Just published – Handbook 141:2011 Risk financing guidelines
7 June 2011
Handbook 141:2011 Risk financing guidelines is designed to help organisations of all types manage risk effectively in those situations where the availability of money, in the amount required and when required, can make it more likely that the organisation will achieve its objectives despite occurrence of an unintended event. Such arrangements, of which insurance is the most common example, are known as 'risk financing'.
Handbook 141 is a companion handbook to AS/NZS ISO 31000:2009 Risk management – Principles and Guidelines. It explains the role of risk financing in the organisation's overall approach to managing risk effectively and describes a wide range of risk financing techniques. One section sets out an approach to ensure that risk financing arrangements are as efficient as possible and includes numerous useful practical tips.
In endorsing the usefulness of the Handbook, John Richardson, the Immediate Past President of the Australia and New Zealand Institute of Insurance and Finance says, 'Handbook 141 will be of considerable value to both consumers of risk financing instruments and to practitioners in the insurance, banking, and merchant finance industries that design and provide this form of risk treatment'. Richardson notes that while risk financing has its own jargon which can be confusing to non-specialists, 'the Handbook has managed to use plain language to explain the main ideas while also introducing the reader to the specialist lexicon of risk financing.'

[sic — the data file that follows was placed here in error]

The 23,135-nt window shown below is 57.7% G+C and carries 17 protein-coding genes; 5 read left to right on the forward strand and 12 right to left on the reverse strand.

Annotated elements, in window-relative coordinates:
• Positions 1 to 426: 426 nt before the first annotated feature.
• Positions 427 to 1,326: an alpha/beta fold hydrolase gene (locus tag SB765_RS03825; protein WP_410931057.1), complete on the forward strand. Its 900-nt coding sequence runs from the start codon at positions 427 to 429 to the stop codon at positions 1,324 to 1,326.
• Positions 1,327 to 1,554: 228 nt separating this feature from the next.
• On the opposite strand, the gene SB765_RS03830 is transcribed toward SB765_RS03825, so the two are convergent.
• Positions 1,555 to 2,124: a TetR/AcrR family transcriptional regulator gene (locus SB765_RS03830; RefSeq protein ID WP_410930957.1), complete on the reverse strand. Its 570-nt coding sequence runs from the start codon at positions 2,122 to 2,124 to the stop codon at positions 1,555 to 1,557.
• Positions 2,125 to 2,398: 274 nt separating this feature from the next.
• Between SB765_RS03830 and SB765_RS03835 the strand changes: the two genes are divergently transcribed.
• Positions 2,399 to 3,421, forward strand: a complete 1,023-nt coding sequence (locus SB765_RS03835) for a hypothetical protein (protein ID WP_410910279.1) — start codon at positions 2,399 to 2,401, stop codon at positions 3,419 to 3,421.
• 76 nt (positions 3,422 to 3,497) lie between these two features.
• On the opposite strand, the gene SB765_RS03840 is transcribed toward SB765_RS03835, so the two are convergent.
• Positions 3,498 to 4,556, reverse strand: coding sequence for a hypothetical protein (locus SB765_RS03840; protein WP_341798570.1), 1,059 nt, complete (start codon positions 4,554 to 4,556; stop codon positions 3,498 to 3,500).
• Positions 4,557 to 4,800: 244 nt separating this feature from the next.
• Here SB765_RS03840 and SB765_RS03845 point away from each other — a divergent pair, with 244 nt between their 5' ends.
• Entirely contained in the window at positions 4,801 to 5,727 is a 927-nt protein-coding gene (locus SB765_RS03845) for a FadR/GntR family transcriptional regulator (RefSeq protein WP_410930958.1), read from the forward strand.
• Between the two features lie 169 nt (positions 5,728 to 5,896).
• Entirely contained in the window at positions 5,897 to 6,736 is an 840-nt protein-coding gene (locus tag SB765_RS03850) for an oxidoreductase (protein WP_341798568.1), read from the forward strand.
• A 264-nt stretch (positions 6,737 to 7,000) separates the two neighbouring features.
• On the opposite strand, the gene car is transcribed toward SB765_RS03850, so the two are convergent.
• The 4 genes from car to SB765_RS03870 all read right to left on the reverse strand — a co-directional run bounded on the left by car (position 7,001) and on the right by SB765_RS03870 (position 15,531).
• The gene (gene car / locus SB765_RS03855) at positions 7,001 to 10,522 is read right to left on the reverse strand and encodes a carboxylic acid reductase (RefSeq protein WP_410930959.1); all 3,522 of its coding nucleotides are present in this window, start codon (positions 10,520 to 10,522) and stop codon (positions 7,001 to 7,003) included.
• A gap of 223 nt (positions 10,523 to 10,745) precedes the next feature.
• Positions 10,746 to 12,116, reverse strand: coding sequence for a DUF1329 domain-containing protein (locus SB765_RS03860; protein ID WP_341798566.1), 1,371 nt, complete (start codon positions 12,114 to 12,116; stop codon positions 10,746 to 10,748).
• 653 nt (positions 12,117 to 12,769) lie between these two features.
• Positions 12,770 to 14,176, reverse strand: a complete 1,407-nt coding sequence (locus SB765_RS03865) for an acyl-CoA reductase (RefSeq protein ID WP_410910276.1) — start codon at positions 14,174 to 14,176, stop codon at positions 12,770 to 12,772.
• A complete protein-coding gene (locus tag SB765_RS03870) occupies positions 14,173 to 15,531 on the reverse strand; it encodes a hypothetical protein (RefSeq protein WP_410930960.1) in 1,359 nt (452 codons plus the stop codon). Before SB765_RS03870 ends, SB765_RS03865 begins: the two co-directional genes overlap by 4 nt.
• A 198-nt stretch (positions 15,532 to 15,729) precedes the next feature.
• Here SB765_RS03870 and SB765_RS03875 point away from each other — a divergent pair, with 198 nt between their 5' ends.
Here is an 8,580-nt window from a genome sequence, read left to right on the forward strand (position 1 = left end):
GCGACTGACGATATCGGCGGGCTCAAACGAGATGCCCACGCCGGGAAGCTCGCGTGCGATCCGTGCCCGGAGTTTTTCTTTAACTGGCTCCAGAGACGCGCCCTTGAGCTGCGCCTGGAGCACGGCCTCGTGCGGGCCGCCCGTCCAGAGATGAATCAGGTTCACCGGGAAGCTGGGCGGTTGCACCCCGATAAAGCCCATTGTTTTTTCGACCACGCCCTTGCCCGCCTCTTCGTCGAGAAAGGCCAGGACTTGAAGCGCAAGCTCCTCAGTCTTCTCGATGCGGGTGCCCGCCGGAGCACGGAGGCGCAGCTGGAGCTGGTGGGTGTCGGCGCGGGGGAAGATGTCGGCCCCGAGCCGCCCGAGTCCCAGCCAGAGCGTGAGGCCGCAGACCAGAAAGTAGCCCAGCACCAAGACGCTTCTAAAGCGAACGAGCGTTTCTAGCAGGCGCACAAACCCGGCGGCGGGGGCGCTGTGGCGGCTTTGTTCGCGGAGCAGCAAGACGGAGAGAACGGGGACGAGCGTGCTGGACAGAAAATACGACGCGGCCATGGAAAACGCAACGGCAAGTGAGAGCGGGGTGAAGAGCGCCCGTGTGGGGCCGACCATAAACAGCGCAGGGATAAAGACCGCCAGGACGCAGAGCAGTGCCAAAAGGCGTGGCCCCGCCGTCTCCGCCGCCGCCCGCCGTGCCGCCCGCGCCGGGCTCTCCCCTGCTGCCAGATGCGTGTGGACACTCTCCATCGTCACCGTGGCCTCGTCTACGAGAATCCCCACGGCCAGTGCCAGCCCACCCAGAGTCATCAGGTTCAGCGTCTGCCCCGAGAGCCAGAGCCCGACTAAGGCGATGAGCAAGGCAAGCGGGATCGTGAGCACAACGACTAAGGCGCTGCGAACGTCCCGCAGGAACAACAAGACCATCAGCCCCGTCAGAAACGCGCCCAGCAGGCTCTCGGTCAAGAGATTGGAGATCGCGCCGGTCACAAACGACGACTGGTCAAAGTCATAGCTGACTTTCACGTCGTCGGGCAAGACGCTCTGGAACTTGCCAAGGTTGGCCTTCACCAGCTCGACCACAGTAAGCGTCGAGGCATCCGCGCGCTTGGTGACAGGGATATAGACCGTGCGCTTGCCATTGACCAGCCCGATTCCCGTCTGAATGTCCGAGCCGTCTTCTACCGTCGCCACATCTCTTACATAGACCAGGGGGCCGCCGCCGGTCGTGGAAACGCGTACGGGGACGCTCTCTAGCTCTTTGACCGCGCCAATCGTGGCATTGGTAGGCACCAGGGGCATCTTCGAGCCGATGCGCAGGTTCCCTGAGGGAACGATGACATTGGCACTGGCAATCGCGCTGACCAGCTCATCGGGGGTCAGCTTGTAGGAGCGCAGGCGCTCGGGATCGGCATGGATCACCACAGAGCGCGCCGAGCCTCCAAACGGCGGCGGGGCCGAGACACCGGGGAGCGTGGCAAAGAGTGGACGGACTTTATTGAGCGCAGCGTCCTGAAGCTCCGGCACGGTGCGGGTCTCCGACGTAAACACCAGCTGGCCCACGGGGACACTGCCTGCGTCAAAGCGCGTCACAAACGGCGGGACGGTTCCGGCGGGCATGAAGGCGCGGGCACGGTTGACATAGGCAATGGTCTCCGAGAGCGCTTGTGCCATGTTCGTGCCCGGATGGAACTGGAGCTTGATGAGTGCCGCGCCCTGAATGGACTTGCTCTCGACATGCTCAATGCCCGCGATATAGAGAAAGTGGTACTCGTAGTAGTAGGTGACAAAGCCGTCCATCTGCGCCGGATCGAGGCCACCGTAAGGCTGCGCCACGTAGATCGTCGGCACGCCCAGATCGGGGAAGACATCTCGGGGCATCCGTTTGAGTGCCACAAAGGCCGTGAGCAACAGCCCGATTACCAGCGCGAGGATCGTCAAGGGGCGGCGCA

The Handbook has been prepared with the needs of three types of end user groups in mind:
- Directors, managers, or risk specialists with responsibilities for implementing their own organisation's risk financing arrangements.
The objective for this group is to help them become well-informed consumers, providing the knowledge, understanding, and confidence to work with their external advisers to explore and test options and make decisions consistent with good governance.
- Expert providers of risk financing services (including those involved with legal issues).
The objective for this group is to provide additional background knowledge to their formal training and an awareness of some of the other risk management issues beyond their own domain that are often highly relevant to the reliability and efficiency of risk financing arrangements.
- Students of risk management.
The objective for this group is to help them gain an understanding of this form of risk treatment and its relationship to the overall risk management process and to other controls.
The two principal authors of Handbook 141, Russell Bell – an Executive Director of Aon with 40 years experience as a practitioner in both New Zealand and the United Kingdom, and Roger Estall – New Zealand's representative on the ISO working group that developed ISO 31000 and a risk management consultant, emphasise the importance of recognising that like any contract, risk financing is a form of sharing rather than 'transferring' risk between parties.
Estall says, 'there will always be some uncertainty as to whether and how the risk financing instrument responds to the particulars of events for which it was designed. That is why they need to be based on thorough risk assessment, exchange of quality information, and careful attention to wording – keeping in mind that some legal precedents date back as much as 200 years.'
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